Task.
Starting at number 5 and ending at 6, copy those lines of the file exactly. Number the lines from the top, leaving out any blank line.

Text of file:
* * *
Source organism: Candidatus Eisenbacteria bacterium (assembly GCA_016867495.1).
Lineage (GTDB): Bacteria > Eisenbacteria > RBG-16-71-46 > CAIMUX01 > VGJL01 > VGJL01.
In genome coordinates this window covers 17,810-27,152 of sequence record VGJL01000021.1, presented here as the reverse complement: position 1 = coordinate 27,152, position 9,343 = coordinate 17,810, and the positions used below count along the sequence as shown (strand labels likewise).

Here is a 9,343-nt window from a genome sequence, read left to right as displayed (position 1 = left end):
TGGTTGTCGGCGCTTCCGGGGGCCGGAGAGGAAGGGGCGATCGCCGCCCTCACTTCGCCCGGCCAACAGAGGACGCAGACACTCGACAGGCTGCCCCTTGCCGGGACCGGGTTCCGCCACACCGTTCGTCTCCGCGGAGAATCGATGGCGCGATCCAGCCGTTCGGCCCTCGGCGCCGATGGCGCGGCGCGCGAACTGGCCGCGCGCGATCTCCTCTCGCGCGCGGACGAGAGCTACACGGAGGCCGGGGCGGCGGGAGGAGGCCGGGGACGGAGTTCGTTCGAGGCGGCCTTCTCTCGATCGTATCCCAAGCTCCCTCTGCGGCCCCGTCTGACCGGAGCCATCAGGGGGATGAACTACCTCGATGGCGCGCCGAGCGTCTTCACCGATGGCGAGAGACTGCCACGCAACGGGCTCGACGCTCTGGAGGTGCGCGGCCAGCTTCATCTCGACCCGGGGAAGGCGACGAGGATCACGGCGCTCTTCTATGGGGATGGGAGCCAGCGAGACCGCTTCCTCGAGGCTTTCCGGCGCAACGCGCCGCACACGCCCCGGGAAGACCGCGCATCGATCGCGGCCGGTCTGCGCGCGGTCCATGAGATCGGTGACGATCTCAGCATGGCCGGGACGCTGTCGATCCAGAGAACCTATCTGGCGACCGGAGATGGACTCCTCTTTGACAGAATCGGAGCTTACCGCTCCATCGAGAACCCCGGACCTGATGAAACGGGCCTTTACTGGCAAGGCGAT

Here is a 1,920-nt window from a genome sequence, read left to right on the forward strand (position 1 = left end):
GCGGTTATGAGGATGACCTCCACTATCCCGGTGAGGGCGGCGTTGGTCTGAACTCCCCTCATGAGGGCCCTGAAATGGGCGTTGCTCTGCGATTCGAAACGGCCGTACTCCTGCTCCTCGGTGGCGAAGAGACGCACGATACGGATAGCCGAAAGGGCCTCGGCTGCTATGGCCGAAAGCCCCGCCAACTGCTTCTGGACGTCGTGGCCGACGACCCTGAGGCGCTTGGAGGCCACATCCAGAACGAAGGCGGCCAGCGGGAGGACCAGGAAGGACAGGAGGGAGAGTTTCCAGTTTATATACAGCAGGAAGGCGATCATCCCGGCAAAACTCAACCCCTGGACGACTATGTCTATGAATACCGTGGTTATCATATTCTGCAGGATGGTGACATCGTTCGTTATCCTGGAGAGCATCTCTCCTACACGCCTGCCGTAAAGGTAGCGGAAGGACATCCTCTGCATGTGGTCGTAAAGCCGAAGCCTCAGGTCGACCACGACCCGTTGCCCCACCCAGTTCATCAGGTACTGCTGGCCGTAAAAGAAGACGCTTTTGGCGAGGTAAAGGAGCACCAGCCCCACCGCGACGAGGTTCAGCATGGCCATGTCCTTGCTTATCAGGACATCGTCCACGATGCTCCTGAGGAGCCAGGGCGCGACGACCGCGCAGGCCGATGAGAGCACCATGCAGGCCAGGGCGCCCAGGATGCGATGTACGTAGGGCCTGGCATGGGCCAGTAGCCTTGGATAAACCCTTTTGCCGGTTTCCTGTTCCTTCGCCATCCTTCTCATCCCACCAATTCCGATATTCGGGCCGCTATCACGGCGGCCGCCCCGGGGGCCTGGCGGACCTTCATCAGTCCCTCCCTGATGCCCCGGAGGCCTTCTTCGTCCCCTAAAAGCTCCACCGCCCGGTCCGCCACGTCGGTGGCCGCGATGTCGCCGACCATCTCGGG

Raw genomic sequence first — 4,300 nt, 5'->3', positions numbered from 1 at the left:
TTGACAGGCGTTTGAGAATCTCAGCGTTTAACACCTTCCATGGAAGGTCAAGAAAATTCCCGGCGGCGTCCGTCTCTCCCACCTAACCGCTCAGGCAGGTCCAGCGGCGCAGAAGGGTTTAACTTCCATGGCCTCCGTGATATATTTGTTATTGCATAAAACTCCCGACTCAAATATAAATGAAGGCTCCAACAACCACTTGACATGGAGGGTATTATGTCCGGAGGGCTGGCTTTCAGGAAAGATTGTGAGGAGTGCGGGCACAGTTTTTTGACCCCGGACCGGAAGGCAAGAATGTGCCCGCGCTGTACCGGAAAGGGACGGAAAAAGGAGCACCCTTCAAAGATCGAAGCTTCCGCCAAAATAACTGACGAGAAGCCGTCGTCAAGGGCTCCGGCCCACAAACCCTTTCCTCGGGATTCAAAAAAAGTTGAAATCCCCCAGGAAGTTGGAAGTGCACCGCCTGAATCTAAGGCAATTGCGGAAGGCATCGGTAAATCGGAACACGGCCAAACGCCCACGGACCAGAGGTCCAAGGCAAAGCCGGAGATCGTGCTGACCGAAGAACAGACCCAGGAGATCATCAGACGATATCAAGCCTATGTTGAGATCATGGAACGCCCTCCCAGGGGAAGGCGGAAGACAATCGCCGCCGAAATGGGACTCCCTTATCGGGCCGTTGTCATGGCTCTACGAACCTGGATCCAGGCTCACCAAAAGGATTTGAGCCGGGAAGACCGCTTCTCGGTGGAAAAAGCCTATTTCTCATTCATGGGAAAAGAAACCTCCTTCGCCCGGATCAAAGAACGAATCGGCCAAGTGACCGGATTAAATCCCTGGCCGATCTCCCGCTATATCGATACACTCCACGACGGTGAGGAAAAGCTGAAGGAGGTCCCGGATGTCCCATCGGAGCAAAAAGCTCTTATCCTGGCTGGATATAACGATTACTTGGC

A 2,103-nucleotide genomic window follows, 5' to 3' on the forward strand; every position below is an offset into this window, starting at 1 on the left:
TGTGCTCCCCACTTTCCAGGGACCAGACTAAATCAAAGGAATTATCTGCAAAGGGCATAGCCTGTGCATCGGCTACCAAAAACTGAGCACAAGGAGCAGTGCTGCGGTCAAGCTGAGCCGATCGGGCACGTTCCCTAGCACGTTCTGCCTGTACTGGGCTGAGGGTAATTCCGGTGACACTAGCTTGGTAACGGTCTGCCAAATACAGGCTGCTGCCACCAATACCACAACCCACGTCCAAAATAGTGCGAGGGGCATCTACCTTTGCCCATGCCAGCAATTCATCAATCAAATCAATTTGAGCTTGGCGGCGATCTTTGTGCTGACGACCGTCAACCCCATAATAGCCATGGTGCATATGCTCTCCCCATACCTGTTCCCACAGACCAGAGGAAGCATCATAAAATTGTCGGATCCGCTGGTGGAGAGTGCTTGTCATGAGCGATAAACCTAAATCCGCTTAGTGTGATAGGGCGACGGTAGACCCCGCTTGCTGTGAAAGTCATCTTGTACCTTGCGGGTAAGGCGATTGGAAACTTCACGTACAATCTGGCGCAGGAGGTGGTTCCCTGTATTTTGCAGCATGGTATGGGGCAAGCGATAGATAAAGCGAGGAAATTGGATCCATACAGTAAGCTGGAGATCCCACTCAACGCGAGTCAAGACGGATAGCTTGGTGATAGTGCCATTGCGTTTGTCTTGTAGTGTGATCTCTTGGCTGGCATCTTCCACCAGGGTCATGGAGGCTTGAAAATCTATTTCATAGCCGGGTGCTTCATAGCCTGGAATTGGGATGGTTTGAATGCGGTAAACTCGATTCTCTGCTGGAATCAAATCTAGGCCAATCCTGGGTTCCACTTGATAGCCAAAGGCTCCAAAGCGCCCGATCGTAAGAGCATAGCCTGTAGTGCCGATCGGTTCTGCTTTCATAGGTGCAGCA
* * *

TGGTTGTCGGCGCTTCCGGGGGCCGGAGAGGAAGGGGCGATCGCCGCCCTCACTTCGCCCGGCCAACAGAGGACGCAGACACTCGACAGGCTGCCCCTTGCCGGGACCGGGTTCCGCCACACCGTTCGTCTCCGCGGAGAATCGATGGCGCGATCCAGCCGTTCGGCCCTCGGCGCCGATGGCGCGGCGCGCGAACTGGCCGCGCGCGATCTCCTCTCGCGCGCGGACGAGAGCTACACGGAGGCCGGGGCGGCGGGAGGAGGCCGGGGACGGAGTTCGTTCGAGGCGGCCTTCTCTCGATCGTATCCCAAGCTCCCTCTGCGGCCCCGTCTGACCGGAGCCATCAGGGGGATGAACTACCTCGATGGCGCGCCGAGCGTCTTCACCGATGGCGAGAGACTGCCACGCAACGGGCTCGACGCTCTGGAGGTGCGCGGCCAGCTTCATCTCGACCCGGGGAAGGCGACGAGGATCACGGCGCTCTTCTATGGGGATGGGAGCCAGCGAGACCGCTTCCTCGAGGCTTTCCGGCGCAACGCGCCGCACACGCCCCGGGAAGACCGCGCATCGATCGCGGCCGGTCTGCGCGCGGTCCATGAGATCGGTGACGATCTCAGCATGGCCGGGACGCTGTCGATCCAGAGAACCTATCTGGCGACCGGAGATGGACTCCTCTTTGACAGAATCGGAGCTTACCGCTCCATCGAGAACCCCGGACCTGATGAAACGGGCCTTTACTGGCAAGGCGAT

Here is a 1,920-nt window from a genome sequence, read left to right on the forward strand (position 1 = left end):